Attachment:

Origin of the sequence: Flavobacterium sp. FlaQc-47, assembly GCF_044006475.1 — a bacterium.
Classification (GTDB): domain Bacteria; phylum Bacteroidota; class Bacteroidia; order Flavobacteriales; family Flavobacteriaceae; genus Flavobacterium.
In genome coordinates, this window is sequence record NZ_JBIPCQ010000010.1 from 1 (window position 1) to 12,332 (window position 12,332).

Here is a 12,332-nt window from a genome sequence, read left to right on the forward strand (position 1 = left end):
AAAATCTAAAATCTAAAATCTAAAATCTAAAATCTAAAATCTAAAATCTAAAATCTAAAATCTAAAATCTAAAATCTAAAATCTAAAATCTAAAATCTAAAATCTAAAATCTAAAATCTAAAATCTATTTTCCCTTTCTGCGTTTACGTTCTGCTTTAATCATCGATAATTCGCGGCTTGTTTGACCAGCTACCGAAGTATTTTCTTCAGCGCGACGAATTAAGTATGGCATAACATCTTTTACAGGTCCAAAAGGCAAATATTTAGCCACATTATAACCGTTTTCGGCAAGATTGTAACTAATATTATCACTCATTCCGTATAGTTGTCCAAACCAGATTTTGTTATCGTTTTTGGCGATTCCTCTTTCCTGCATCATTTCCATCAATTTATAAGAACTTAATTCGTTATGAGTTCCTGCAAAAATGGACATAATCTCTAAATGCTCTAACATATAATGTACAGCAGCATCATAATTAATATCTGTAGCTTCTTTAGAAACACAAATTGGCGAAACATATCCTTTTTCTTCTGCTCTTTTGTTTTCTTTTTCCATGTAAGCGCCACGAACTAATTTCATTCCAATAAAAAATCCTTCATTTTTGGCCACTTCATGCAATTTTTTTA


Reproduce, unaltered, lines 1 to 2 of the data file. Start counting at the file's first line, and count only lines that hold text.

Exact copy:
Origin of the sequence: Flavobacterium sp. FlaQc-47, assembly GCF_044006475.1 — a bacterium.
Classification (GTDB): domain Bacteria; phylum Bacteroidota; class Bacteroidia; order Flavobacteriales; family Flavobacteriaceae; genus Flavobacterium.